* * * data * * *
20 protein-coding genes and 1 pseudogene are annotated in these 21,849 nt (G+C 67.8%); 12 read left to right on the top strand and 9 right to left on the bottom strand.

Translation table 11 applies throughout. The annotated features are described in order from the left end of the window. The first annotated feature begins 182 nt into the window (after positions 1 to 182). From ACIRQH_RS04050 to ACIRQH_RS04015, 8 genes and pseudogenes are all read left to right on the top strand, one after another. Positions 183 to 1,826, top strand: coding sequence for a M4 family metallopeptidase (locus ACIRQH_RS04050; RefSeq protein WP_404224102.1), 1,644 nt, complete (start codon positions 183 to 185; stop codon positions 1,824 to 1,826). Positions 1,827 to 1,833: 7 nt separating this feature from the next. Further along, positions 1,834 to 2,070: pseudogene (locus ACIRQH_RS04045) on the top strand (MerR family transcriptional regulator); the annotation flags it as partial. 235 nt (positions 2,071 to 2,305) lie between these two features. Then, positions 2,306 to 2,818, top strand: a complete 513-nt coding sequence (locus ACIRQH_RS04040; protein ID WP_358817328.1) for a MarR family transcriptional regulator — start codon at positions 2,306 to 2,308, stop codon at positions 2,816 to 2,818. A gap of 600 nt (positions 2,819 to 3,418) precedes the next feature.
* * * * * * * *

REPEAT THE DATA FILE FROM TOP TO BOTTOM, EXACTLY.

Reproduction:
20 protein-coding genes and 1 pseudogene are annotated in these 21,849 nt (G+C 67.8%); 12 read left to right on the top strand and 9 right to left on the bottom strand.

Translation table 11 applies throughout. The annotated features are described in order from the left end of the window. The first annotated feature begins 182 nt into the window (after positions 1 to 182). From ACIRQH_RS04050 to ACIRQH_RS04015, 8 genes and pseudogenes are all read left to right on the top strand, one after another. Positions 183 to 1,826, top strand: coding sequence for a M4 family metallopeptidase (locus ACIRQH_RS04050; RefSeq protein WP_404224102.1), 1,644 nt, complete (start codon positions 183 to 185; stop codon positions 1,824 to 1,826). Positions 1,827 to 1,833: 7 nt separating this feature from the next. Further along, positions 1,834 to 2,070: pseudogene (locus ACIRQH_RS04045) on the top strand (MerR family transcriptional regulator); the annotation flags it as partial. 235 nt (positions 2,071 to 2,305) lie between these two features. Then, positions 2,306 to 2,818, top strand: a complete 513-nt coding sequence (locus ACIRQH_RS04040; protein ID WP_358817328.1) for a MarR family transcriptional regulator — start codon at positions 2,306 to 2,308, stop codon at positions 2,816 to 2,818. A gap of 600 nt (positions 2,819 to 3,418) precedes the next feature.